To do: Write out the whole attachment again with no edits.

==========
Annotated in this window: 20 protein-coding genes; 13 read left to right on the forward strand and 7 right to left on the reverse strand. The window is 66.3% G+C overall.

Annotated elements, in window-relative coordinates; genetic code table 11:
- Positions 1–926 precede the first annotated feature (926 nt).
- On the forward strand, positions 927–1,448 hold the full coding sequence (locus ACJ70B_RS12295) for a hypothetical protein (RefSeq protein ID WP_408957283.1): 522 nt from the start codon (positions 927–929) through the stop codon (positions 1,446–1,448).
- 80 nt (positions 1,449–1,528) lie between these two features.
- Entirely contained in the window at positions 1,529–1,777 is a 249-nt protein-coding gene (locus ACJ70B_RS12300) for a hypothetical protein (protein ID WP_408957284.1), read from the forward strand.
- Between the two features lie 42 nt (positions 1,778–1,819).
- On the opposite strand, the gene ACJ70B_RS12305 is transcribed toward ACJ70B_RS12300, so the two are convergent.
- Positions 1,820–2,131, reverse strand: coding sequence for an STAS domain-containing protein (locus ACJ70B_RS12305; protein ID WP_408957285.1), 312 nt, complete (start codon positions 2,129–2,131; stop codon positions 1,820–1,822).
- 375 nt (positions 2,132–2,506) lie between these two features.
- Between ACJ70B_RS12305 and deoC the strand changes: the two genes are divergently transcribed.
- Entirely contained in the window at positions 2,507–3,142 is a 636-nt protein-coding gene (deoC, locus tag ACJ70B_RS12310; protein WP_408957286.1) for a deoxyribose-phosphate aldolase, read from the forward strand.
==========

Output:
Annotated in this window: 20 protein-coding genes; 13 read left to right on the forward strand and 7 right to left on the reverse strand. The window is 66.3% G+C overall.

Annotated elements, in window-relative coordinates; genetic code table 11:
- Positions 1–926 precede the first annotated feature (926 nt).
- On the forward strand, positions 927–1,448 hold the full coding sequence (locus ACJ70B_RS12295) for a hypothetical protein (RefSeq protein ID WP_408957283.1): 522 nt from the start codon (positions 927–929) through the stop codon (positions 1,446–1,448).
- 80 nt (positions 1,449–1,528) lie between these two features.
- Entirely contained in the window at positions 1,529–1,777 is a 249-nt protein-coding gene (locus ACJ70B_RS12300) for a hypothetical protein (protein ID WP_408957284.1), read from the forward strand.
- Between the two features lie 42 nt (positions 1,778–1,819).
- On the opposite strand, the gene ACJ70B_RS12305 is transcribed toward ACJ70B_RS12300, so the two are convergent.
- Positions 1,820–2,131, reverse strand: coding sequence for an STAS domain-containing protein (locus ACJ70B_RS12305; protein ID WP_408957285.1), 312 nt, complete (start codon positions 2,129–2,131; stop codon positions 1,820–1,822).
- 375 nt (positions 2,132–2,506) lie between these two features.
- Between ACJ70B_RS12305 and deoC the strand changes: the two genes are divergently transcribed.
- Entirely contained in the window at positions 2,507–3,142 is a 636-nt protein-coding gene (deoC, locus tag ACJ70B_RS12310; protein WP_408957286.1) for a deoxyribose-phosphate aldolase, read from the forward strand.